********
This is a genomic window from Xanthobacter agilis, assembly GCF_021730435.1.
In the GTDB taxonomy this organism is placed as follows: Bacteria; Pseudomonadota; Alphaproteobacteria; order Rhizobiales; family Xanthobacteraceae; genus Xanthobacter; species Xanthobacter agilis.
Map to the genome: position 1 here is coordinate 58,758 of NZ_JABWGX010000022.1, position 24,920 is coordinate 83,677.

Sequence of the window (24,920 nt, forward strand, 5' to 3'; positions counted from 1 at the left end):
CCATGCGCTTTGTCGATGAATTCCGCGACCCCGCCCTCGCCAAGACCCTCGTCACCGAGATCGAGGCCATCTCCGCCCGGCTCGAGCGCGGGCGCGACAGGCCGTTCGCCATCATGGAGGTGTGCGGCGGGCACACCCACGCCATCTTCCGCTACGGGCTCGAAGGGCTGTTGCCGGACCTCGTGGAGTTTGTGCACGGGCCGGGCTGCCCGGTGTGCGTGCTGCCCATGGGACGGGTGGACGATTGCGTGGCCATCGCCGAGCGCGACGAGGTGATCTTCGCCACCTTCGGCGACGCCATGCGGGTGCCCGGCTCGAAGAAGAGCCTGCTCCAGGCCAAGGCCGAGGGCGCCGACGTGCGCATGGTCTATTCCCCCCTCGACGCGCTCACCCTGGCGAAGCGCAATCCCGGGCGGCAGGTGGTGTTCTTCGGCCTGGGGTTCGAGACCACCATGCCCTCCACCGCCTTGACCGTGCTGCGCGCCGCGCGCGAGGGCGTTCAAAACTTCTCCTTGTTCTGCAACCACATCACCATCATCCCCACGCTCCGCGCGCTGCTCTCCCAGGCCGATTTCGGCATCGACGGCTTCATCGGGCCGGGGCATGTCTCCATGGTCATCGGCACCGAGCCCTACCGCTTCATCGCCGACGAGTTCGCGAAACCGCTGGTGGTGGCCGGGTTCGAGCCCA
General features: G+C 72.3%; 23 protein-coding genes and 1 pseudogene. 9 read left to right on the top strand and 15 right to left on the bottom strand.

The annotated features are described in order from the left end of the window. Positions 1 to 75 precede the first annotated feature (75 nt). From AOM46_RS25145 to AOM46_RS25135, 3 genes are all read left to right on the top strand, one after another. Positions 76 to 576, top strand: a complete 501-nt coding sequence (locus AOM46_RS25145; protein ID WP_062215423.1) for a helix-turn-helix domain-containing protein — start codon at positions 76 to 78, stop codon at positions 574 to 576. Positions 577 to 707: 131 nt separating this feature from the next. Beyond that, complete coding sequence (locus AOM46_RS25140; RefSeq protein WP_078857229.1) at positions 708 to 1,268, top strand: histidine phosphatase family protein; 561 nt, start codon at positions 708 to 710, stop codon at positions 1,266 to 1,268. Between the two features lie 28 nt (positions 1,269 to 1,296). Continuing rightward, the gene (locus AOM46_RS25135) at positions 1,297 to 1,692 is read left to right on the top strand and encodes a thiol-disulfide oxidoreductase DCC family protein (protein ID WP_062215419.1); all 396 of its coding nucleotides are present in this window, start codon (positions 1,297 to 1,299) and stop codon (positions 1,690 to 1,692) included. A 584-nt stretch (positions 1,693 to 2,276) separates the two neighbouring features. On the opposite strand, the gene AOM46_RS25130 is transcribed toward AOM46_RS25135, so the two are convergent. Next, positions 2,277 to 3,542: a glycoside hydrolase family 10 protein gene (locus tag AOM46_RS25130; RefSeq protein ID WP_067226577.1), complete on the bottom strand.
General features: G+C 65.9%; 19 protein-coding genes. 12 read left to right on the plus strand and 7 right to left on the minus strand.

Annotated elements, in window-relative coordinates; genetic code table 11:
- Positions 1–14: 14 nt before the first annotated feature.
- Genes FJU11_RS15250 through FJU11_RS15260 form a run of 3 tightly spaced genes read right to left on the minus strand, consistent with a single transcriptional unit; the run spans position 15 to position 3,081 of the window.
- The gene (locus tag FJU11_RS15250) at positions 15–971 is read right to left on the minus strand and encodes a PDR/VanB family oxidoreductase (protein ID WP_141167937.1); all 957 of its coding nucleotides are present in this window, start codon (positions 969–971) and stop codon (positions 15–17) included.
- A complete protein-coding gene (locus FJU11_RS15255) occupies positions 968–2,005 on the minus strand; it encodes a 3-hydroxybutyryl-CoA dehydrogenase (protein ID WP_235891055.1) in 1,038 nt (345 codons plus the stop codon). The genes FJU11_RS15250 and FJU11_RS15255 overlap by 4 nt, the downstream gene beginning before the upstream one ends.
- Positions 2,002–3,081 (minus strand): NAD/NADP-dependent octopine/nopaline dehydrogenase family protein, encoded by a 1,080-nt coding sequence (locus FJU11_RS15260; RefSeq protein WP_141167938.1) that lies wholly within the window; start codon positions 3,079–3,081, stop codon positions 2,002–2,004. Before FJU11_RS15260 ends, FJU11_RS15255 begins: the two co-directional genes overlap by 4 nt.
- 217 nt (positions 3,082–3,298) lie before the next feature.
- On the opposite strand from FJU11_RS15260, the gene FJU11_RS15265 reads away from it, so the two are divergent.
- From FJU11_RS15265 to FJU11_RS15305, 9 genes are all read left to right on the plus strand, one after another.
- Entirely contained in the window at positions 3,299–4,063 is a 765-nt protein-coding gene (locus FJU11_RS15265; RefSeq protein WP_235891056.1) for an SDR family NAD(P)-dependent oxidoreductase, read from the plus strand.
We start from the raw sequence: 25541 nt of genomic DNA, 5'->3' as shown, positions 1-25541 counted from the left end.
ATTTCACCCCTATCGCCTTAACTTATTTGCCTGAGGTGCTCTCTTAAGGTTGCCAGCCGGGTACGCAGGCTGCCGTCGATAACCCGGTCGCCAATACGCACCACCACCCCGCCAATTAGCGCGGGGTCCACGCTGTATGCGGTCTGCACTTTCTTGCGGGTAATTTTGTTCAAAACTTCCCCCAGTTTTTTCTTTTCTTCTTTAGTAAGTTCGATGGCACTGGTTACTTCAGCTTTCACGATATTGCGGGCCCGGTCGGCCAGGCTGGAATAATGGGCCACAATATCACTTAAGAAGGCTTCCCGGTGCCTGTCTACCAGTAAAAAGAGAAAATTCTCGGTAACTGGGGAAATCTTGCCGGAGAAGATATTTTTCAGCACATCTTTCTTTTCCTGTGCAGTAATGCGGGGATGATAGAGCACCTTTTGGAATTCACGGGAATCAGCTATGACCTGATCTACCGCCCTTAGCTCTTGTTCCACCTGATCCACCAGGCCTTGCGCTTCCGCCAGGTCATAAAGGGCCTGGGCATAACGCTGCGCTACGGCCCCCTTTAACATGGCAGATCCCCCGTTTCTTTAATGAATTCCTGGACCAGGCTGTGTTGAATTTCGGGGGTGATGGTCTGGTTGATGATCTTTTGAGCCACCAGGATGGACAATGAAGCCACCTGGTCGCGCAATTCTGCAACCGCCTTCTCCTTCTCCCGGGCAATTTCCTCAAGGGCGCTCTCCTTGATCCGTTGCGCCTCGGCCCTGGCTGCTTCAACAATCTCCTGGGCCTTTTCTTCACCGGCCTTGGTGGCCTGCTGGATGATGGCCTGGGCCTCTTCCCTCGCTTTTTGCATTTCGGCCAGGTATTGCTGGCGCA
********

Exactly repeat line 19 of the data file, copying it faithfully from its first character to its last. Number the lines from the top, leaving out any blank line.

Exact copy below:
We start from the raw sequence: 25541 nt of genomic DNA, 5'->3' as shown, positions 1-25541 counted from the left end.